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Fantastic Friday Facts #9 – WannaCry, the worm that just won’t die

Remember WannaCry?

That’s the infamous self-spreading ransomware attack that stormed the world in May 2017.

WannaCry was an unusual strain of ransomware for two main reasons.

Unlike most ransomware we’ve seen in the past 30 years (yes, it really is that long!) WannaCry was a computer virus, or more precisely a self-spreading worm, meaning that it replicated all by itself, finding new victims, breaking in and launching on the next computer automatically.

WannaCry broke in across the internet, jumping from network to network and company to company using an exploit – a security bug in Windows that allowed the virus to poke its way in without needing a username or a password.

And not just any exploit – WannaCry used an attack called ETERNALBLUE that was allegedly stolen from the US National Security Agency by a hacking crew known as Shadow Brokers .

The good news is that, even back at the time that WannaCry burst onto the internet, a patch to fix the ETERNALBLUE security hole was available, issued two months previously by Microsoft as part of the March 2017 Patch Tuesday update.

If you’d patched within the past two months, you were largely immune to WannaCry, and could therefore stand down from red alert.

Even if you detected network attacks coming from existing, unpatched, infected victims, those ETERNALBLUE probes would have bounced harmlessly off your up-to-date devices.

Of course, not everyone had patched within that two month window, and so the malware spread far and fast, demanding $300 per infected computer from something like 200,000 victims in short order.

WannaCry won’t die

Well, guess what?

Not everyone has patched even now, more than two years later, and WannaCry is not only still alive (and ignoring the kill switch that was designed to stop it), but possibly more alive than ever.

Sophos experts Peter Mackenzie, Fraser Howard and Anton Kalinin have just published a must-read paper that will tell you why, and how.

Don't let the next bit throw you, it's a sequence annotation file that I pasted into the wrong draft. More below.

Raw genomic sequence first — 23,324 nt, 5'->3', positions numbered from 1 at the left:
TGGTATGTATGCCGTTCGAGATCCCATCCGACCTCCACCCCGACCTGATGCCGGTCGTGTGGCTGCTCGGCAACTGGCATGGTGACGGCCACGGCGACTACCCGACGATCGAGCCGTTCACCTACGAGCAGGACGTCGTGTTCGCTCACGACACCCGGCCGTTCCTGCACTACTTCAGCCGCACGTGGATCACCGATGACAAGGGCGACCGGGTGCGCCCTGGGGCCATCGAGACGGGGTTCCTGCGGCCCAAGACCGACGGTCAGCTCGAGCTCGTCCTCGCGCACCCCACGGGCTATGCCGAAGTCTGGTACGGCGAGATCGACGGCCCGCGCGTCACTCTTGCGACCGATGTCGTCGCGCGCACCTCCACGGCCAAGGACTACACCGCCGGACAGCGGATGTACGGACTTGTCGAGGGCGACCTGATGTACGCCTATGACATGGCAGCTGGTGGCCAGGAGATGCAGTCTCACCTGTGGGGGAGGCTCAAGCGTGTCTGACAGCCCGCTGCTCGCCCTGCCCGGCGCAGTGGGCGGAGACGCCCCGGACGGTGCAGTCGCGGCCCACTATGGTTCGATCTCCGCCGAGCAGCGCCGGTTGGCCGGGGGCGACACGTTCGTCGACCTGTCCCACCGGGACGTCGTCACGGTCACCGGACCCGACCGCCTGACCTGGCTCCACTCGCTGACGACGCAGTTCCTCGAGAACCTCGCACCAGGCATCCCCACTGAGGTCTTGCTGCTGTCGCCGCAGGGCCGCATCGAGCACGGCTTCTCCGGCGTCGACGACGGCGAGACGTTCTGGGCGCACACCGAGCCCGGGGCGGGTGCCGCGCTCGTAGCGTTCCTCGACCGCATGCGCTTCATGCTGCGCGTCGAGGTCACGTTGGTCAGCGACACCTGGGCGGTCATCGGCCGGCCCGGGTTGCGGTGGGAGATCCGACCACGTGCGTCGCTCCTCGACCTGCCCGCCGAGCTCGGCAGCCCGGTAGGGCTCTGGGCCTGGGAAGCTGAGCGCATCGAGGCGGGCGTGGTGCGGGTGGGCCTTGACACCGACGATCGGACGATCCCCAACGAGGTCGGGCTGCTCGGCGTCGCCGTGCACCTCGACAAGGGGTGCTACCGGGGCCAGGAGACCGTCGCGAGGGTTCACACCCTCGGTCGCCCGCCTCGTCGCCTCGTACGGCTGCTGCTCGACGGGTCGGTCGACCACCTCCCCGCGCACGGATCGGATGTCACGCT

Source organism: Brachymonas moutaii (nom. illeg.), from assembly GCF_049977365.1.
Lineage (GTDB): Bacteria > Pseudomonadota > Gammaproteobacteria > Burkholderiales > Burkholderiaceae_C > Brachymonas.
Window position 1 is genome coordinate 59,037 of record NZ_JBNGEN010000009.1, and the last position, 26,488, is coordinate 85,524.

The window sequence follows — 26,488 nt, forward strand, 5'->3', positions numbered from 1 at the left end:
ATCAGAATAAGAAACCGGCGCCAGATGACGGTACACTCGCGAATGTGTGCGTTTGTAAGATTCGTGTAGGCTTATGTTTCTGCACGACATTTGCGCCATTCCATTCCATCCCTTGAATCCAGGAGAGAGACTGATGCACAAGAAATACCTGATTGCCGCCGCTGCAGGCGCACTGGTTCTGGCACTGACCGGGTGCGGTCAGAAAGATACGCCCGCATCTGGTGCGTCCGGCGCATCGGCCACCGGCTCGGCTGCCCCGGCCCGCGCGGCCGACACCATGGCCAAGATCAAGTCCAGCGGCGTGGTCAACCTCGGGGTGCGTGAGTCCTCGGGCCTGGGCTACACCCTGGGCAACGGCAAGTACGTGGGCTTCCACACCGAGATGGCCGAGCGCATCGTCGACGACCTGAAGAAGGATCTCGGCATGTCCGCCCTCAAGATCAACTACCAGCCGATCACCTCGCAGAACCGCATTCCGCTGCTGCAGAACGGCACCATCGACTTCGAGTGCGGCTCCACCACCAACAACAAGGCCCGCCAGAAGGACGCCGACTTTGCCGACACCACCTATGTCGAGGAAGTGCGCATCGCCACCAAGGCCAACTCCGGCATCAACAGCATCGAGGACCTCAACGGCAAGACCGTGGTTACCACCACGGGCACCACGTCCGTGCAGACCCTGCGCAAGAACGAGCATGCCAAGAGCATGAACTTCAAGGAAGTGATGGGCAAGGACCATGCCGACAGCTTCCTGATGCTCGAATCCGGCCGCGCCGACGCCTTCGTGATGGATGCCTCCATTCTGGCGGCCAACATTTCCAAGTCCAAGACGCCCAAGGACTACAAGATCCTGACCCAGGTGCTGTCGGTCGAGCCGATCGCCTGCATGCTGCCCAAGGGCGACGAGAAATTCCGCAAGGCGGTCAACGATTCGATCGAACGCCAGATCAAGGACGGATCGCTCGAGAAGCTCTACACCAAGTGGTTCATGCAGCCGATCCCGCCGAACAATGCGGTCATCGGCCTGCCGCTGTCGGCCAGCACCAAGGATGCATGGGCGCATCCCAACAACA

Fortunately, although we’re still seeing huge amounts of WannaCry activity, we aren’t seeing many people actually getting their data scrambled by it.

And because people who are infected aren’t themselves visibly being affected by unwanted encryption and ransom demands, they don’t realize they’re spreading copies of it.

But how on earth can a destructive virus more than two years old, one that was patched against even before it first appeared, continue to spread like crazy?

And how come it’s still alive but no longer drawing attention to itself by leaving a sea of scrambled files and ransom demands in its wake?

More importantly, what can we do to stop it now?

The data that our experts analyse in their report is fascinating:

  • More than 12,000 WannaCry variants were found in the wild, two years after the malware was supposedly conquered for good.
  • More than 5,000,000 attempted attacks against unpatched computers were blocked in the last three months of 2018 – and that’s just the ones where Sophos Endpoint Security was installed and reported back to us.
  • More than 97% of unpatched computers under attack were runnning Windows 7, so this is not just a story about forgotten Windows XP devices.
  • A few people actually paid the ransom even though there’s no point in doing so. The crooks behind the relevant Bitcoin addresses aren’t monitoring payments or providing decryption tools.

What to do?

We don’t want to spoil the paper but we will say that the only reason most of the contemporary WannaCry variants don’t scramble the computers they infect…

…is because the file-scrambling part of the malware is corrupted.

In other words, if you haven’t patched, and you do get infected, but you don’t get your files ruined, you got lucky.

You were saved by accident rather than by design – from WannaCry, that is, but who knows who or what else has been wandering round your network in the more than two years since you last patched?

Read the paper and learn what what to do – there are apparently millions of people in our midst who desperately need our help and advice, for the greater good of all.

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